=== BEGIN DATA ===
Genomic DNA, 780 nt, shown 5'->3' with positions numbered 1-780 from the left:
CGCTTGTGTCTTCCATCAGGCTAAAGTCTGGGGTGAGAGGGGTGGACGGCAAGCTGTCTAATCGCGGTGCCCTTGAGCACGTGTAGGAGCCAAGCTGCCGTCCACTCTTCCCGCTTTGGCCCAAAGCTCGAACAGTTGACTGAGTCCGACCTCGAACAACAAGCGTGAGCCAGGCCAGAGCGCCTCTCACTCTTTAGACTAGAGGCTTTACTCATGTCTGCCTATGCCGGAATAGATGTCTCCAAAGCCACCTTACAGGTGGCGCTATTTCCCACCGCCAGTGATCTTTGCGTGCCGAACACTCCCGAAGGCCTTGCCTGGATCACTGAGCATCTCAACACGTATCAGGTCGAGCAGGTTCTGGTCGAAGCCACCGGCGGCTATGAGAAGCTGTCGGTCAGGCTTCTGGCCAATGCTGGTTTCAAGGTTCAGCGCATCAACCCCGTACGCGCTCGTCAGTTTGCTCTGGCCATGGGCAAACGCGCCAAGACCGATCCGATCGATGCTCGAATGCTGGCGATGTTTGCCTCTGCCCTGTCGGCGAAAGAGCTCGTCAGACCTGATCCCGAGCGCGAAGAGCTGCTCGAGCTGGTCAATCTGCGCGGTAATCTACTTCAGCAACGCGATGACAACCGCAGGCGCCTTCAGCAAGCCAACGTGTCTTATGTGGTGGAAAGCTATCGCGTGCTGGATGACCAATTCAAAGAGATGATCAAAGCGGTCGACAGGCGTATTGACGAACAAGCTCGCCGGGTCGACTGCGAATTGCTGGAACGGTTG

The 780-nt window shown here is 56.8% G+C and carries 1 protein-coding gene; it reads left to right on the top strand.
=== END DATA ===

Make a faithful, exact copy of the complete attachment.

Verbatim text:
Genomic DNA, 780 nt, shown 5'->3' with positions numbered 1-780 from the left:
CGCTTGTGTCTTCCATCAGGCTAAAGTCTGGGGTGAGAGGGGTGGACGGCAAGCTGTCTAATCGCGGTGCCCTTGAGCACGTGTAGGAGCCAAGCTGCCGTCCACTCTTCCCGCTTTGGCCCAAAGCTCGAACAGTTGACTGAGTCCGACCTCGAACAACAAGCGTGAGCCAGGCCAGAGCGCCTCTCACTCTTTAGACTAGAGGCTTTACTCATGTCTGCCTATGCCGGAATAGATGTCTCCAAAGCCACCTTACAGGTGGCGCTATTTCCCACCGCCAGTGATCTTTGCGTGCCGAACACTCCCGAAGGCCTTGCCTGGATCACTGAGCATCTCAACACGTATCAGGTCGAGCAGGTTCTGGTCGAAGCCACCGGCGGCTATGAGAAGCTGTCGGTCAGGCTTCTGGCCAATGCTGGTTTCAAGGTTCAGCGCATCAACCCCGTACGCGCTCGTCAGTTTGCTCTGGCCATGGGCAAACGCGCCAAGACCGATCCGATCGATGCTCGAATGCTGGCGATGTTTGCCTCTGCCCTGTCGGCGAAAGAGCTCGTCAGACCTGATCCCGAGCGCGAAGAGCTGCTCGAGCTGGTCAATCTGCGCGGTAATCTACTTCAGCAACGCGATGACAACCGCAGGCGCCTTCAGCAAGCCAACGTGTCTTATGTGGTGGAAAGCTATCGCGTGCTGGATGACCAATTCAAAGAGATGATCAAAGCGGTCGACAGGCGTATTGACGAACAAGCTCGCCGGGTCGACTGCGAATTGCTGGAACGGTTG

The 780-nt window shown here is 56.8% G+C and carries 1 protein-coding gene; it reads left to right on the top strand.